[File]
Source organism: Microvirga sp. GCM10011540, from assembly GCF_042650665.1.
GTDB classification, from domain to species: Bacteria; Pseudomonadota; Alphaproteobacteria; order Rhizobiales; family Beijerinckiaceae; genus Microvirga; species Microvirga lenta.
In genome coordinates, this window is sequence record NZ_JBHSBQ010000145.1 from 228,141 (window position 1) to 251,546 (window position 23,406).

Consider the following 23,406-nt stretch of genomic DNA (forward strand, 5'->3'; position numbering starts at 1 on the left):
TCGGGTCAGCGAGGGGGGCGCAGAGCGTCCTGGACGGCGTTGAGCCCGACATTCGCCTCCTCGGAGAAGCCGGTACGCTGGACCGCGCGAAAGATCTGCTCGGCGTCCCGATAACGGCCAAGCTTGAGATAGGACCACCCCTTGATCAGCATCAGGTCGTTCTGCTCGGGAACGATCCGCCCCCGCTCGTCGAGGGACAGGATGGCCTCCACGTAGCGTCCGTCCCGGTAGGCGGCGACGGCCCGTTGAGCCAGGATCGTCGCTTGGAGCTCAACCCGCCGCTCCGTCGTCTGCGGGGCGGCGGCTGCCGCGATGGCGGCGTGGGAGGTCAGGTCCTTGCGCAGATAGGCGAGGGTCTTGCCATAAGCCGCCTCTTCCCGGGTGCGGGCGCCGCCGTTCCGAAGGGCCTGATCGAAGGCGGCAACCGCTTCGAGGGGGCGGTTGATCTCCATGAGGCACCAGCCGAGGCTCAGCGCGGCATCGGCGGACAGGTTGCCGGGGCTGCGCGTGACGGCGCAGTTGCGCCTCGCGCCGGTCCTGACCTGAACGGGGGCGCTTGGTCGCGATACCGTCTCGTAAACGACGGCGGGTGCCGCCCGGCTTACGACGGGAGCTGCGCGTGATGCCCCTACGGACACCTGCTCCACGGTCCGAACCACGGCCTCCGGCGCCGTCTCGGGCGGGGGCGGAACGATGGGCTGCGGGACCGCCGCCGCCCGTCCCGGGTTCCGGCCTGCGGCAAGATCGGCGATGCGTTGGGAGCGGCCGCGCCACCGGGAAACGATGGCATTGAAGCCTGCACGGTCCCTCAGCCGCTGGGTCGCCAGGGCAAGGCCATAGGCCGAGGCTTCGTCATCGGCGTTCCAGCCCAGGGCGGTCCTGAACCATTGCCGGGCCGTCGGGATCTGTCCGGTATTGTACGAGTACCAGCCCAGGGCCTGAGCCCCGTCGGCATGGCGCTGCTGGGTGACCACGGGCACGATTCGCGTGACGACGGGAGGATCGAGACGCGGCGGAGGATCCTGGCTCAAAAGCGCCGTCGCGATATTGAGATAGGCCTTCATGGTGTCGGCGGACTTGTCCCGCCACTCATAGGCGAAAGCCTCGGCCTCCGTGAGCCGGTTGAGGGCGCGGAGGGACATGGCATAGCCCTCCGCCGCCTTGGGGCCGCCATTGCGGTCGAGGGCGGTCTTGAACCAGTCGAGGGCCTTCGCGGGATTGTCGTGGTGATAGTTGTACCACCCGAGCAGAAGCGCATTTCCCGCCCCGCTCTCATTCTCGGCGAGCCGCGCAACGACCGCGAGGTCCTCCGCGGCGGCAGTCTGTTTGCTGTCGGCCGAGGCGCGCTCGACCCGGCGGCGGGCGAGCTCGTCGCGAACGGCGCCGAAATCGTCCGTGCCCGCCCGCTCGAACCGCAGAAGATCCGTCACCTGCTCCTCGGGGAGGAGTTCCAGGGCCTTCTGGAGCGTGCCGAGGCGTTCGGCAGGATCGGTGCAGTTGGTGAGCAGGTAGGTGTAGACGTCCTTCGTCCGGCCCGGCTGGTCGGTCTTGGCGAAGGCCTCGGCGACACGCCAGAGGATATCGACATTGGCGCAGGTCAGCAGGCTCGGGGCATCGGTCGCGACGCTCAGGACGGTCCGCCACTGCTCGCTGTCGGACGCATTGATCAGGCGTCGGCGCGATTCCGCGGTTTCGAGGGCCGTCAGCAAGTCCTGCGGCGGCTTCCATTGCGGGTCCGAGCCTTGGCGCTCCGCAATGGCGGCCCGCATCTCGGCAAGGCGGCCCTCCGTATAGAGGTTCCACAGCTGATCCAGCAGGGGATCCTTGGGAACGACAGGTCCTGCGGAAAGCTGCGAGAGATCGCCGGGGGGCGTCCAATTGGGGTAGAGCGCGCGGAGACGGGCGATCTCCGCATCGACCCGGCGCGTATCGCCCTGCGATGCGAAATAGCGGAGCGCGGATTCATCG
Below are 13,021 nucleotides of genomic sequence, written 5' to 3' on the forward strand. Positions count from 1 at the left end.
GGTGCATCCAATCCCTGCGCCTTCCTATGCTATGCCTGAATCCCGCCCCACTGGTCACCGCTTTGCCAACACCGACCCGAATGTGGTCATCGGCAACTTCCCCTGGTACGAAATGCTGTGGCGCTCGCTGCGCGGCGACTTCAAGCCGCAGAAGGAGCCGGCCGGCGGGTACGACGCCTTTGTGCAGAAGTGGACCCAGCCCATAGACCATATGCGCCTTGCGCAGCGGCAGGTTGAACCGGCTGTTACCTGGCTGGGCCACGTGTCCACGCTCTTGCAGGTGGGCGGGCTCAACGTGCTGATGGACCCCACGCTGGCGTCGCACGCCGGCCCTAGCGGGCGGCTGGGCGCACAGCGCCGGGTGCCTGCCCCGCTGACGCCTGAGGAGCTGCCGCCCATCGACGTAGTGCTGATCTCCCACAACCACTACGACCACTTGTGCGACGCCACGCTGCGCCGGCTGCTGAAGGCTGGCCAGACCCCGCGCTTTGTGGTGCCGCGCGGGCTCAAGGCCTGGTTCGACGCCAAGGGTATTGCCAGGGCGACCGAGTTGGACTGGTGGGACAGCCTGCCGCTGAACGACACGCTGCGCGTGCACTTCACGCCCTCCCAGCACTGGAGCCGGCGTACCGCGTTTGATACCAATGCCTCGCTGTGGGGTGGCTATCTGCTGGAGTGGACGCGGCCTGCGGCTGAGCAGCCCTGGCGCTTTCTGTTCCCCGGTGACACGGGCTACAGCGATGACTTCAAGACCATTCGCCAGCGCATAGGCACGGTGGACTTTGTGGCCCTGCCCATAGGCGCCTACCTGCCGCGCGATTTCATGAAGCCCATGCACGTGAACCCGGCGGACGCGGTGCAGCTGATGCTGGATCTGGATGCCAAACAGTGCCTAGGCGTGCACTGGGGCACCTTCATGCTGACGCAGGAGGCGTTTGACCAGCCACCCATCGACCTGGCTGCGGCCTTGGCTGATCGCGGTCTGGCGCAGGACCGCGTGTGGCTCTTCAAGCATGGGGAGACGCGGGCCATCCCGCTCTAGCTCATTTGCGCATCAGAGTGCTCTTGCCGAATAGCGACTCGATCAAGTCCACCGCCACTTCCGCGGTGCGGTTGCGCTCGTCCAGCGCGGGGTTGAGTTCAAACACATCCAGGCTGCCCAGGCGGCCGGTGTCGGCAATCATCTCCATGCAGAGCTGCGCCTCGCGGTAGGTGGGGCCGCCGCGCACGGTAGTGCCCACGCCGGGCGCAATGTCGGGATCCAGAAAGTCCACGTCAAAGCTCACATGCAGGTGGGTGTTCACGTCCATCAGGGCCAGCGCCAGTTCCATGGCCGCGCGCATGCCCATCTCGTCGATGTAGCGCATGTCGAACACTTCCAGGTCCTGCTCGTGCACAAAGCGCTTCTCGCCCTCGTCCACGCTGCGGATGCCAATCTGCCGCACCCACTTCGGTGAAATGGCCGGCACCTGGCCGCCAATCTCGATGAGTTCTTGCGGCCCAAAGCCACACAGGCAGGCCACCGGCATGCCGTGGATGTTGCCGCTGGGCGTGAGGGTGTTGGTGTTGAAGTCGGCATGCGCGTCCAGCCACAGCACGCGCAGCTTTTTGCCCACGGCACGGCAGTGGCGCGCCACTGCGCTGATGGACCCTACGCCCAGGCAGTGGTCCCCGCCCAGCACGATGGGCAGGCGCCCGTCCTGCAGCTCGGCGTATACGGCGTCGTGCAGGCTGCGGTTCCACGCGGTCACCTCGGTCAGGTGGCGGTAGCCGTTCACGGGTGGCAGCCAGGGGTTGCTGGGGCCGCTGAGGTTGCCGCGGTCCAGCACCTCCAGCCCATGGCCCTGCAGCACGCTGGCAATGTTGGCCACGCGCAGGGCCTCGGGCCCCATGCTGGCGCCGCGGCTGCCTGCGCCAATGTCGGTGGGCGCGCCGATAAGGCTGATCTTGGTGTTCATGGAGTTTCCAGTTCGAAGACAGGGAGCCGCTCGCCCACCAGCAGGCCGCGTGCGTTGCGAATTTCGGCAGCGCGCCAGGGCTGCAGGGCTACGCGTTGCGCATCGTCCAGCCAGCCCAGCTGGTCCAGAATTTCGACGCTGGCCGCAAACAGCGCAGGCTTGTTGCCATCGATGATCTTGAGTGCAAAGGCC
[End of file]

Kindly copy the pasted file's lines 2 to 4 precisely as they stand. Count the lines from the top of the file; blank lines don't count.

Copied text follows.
GTDB classification, from domain to species: Bacteria; Pseudomonadota; Alphaproteobacteria; order Rhizobiales; family Beijerinckiaceae; genus Microvirga; species Microvirga lenta.
In genome coordinates, this window is sequence record NZ_JBHSBQ010000145.1 from 228,141 (window position 1) to 251,546 (window position 23,406).

Consider the following 23,406-nt stretch of genomic DNA (forward strand, 5'->3'; position numbering starts at 1 on the left):